I cringe every football season when I start hearing discussions in November and December that the NCAA (the University Presidents) through the College Football Playoff committee should expand the current four-team playoff. Granted, my beloved Gamecocks have not yet been one of the teams either in the playoff or on what must be the torturous bubble. I may feel differently about this issue when that time comes. But, I am not an advocate of expansion.
As we all know, the debate the committee has about the third and fourth teams selected is most often a legitimate one and reasonable people can differ on those included. We also all know that the same debate would take place about the last few teams in if the committee expanded to eight teams. In facts, the debate about teams seven and eight in an eight-team playoff may be more contentious because more teams would fall into the multiple losses category.
Having a committee choose the best four teams in the country generates a significant amount of discussion about college football in the crowded fall lineup of sports options and the ever-churning news cycle. In the era of dwindling attendance in every sport, the current playoff system helps keeps college football on the minds of football fans and those with a collateral interest in the sport.
Further, and most importantly to me, the current four-team system makes every weekend during the season count, really count. In my opinion, the National Football League and Major League Baseball do not attract the important causal fan during the regular season because the expansion of the playoffs and the media’s obsession with playoff matches deemphasizes the regular season and hurts their product.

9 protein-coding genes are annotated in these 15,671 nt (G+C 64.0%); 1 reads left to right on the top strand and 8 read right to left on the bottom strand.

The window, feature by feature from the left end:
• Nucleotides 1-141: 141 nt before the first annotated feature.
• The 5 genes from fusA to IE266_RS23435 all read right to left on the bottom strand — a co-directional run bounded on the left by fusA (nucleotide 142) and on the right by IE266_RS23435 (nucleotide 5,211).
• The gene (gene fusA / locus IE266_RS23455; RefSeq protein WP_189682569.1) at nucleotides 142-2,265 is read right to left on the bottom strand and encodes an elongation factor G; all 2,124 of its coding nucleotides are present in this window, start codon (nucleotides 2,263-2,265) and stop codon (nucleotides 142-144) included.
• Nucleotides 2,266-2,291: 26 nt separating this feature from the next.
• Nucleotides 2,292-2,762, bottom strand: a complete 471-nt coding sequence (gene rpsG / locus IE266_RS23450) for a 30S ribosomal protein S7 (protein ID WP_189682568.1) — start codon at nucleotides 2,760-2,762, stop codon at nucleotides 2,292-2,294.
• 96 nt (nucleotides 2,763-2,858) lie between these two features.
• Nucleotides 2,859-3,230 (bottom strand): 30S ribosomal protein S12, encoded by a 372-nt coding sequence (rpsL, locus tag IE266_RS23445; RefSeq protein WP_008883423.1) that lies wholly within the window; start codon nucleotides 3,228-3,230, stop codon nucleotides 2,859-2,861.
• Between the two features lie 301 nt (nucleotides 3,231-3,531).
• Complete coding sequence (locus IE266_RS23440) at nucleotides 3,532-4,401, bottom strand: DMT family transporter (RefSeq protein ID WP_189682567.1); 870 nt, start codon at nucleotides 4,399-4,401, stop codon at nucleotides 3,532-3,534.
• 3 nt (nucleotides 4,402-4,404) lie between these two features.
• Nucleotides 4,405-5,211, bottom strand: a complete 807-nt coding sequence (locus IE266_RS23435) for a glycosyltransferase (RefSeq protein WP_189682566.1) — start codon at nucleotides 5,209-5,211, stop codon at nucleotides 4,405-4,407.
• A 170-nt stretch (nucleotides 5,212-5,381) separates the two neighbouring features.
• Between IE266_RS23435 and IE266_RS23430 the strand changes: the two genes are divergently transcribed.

Including just four teams in the CFP creates storylines every week in college football and which teams are in is rarely decided for any team until the last weekend. An expansion would diminish the regular season in college football. Can you imagine how different an Iron Bowl between Auburn and Alabama would feel if going into that game both teams knew they would be getting into the playoff no matter which team won? Currently, even a midseason game between an undefeated Power 5 program who is tied with a mid-major school in the third quarter draws significant interest because that undefeated team cannot little afford that kind of performance on their resume.
There are other reasons not to expand. The wear and tear on college players playing in even one more game seem unfair considering the current state of benefits received by student-athletes. Also, an expanded playoff would further minimize the remaining bowl games and increase what appears to be the trend of players not participating in those games in order to start preparing for a potential professional career. The strength of college football lies in the fact that every weekend is crucial. Let’s not fall prey to the belief that expansion will solve the debate of which teams are worthy when we know it will hurt the sport as a whole.
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